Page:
Thursday, May 19, 2016

Avoiding Investing Stasis

Investing stasis - it's what happens when all investors reach a point where they are burnt out looking at a portfolio that is moving... but maybe not moving fast enough. Don't worry, it happens to all of us (or at least everyone that I've talked to about investing who manages their own investments). It's a natural way to feel when you put as much work as most of us do into researching the companies we invest in.

But how do you avoid it? Admittedly, it's a very hard thing to do. As most of us are not made millionaires over night, we all have to take it step by step until our own personal wealth reaches a snow ball the size of Manhattan. The beginning steps of course are the initial building of our portfolios - the first purchases, the eager anticipation for that very first dividend check, and then the secondary phases of "how in God's name do I get more of these?!"

Somewhere along the line however, we seem destined to reach the stage where we feel at a loss. I know I personally spend what feels like endless hours pouring over what feels like millions of companies until I find the limited few that I throw my money at. I have found a few good ways to combat this feeling of restlessness.

One: remake spread sheets. Nothing gets me craving some more dividend time than when I put all of my dividend payments, reinvestment, and increases on all the same spreadsheet. It's a great way to get the juices going in your brain and getting you reviewing the companies you already own. You never know, you might have missed something!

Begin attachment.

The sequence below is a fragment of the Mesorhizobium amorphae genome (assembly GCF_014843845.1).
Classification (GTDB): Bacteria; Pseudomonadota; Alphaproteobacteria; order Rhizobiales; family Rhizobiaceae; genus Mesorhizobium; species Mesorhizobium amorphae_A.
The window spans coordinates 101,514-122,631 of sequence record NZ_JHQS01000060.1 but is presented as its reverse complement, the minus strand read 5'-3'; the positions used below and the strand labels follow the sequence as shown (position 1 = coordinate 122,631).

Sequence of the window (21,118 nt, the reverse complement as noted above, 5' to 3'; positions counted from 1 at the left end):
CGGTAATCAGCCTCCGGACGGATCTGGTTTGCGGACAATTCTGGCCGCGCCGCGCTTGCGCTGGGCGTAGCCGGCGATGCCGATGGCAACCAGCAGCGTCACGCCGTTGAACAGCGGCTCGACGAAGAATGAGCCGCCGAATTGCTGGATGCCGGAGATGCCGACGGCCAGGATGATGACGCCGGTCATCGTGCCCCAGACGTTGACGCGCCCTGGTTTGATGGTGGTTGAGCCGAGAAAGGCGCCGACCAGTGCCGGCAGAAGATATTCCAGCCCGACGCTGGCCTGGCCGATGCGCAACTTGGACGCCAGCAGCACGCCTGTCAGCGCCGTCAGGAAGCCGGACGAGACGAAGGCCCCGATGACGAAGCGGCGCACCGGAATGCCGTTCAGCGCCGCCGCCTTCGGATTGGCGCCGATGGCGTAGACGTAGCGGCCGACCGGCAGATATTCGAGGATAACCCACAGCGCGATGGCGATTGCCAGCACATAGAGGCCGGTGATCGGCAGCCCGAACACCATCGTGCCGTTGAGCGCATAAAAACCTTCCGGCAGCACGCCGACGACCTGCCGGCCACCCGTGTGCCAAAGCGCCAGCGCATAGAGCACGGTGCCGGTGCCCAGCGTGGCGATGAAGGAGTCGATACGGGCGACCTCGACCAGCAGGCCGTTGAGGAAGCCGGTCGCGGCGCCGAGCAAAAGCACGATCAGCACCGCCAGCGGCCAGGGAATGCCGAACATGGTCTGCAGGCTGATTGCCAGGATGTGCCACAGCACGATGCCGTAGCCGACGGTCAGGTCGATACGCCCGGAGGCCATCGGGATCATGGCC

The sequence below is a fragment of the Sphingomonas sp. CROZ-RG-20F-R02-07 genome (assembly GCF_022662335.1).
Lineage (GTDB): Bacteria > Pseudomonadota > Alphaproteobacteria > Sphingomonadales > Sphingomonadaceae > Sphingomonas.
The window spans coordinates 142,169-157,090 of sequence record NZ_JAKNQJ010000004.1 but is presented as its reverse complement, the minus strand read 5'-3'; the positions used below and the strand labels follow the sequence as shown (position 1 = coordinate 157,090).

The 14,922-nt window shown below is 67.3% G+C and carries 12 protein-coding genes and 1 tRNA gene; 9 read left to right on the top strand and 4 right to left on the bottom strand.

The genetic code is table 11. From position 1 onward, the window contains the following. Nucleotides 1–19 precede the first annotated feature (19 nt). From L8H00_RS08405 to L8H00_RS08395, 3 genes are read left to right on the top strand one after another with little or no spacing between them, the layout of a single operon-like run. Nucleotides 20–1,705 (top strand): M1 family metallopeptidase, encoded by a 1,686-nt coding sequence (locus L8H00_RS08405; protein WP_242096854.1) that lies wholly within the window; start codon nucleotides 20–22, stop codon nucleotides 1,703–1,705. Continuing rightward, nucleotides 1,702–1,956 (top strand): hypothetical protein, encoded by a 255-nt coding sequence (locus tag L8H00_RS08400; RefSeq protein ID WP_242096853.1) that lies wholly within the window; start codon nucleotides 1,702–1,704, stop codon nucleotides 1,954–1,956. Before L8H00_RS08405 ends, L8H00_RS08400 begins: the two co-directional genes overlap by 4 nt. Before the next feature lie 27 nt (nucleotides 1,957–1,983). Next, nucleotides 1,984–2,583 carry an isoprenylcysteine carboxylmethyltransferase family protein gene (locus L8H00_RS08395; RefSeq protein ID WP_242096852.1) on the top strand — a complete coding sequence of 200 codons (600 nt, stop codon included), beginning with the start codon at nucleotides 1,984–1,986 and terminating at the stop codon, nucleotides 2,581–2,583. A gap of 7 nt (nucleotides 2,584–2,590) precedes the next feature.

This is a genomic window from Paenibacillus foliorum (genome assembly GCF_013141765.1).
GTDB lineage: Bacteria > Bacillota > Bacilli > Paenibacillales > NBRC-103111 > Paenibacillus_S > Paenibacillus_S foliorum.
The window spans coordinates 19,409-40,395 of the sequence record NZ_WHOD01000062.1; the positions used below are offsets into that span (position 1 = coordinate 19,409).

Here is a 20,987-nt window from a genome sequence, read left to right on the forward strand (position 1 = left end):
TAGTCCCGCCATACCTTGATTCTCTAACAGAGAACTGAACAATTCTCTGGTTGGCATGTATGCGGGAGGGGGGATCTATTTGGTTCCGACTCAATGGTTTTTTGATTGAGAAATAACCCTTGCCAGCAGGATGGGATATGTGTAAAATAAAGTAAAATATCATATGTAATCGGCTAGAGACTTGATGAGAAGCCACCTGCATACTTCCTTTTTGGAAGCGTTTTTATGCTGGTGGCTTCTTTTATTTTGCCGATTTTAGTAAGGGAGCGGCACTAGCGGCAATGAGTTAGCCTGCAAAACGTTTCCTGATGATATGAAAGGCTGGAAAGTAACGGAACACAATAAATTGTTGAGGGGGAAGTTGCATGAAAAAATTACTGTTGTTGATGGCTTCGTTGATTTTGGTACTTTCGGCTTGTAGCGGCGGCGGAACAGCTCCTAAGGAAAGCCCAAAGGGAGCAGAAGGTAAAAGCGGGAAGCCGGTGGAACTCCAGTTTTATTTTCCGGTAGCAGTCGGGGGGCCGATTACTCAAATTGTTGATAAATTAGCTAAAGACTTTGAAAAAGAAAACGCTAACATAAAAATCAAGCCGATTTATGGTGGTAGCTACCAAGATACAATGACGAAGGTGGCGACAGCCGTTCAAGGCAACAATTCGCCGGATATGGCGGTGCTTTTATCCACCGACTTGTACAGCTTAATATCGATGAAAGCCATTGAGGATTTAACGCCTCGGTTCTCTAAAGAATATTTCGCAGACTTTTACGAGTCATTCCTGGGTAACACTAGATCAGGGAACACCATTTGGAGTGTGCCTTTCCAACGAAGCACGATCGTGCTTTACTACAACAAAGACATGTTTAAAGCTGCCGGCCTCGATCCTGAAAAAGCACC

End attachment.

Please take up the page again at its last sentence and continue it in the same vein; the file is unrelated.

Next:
Two: play with future calculators. I love doing this. There are millions of websites out there that if you plug in your current investment track can tell you how long you've got to go before you reach whatever mark you're aiming for. For me, I simply like checking the difference of what I'll make from year to year. It's a great feeling to see the point where the snow ball really starts to roll itself. I call that the apex and I dream of the day that the dividend scythe reaches that point.

Three: network. If you yourself are burned out looking at your own numbers, sometimes it's good to just take a break and look at everyone else's. Take a break for a few days or a few weeks and start to look around the net for investors just like you who list their portfolios. Benchmark your own against there's, weigh in on your thoughts, or just simply leave words of encouragement. It can go a long way!

And there you have it. Three tricks I use to keep myself motivated when I find myself in investing stasis. I hope you've enjoyed the article and if you wish, leave some comments in the area below on your own tactics.

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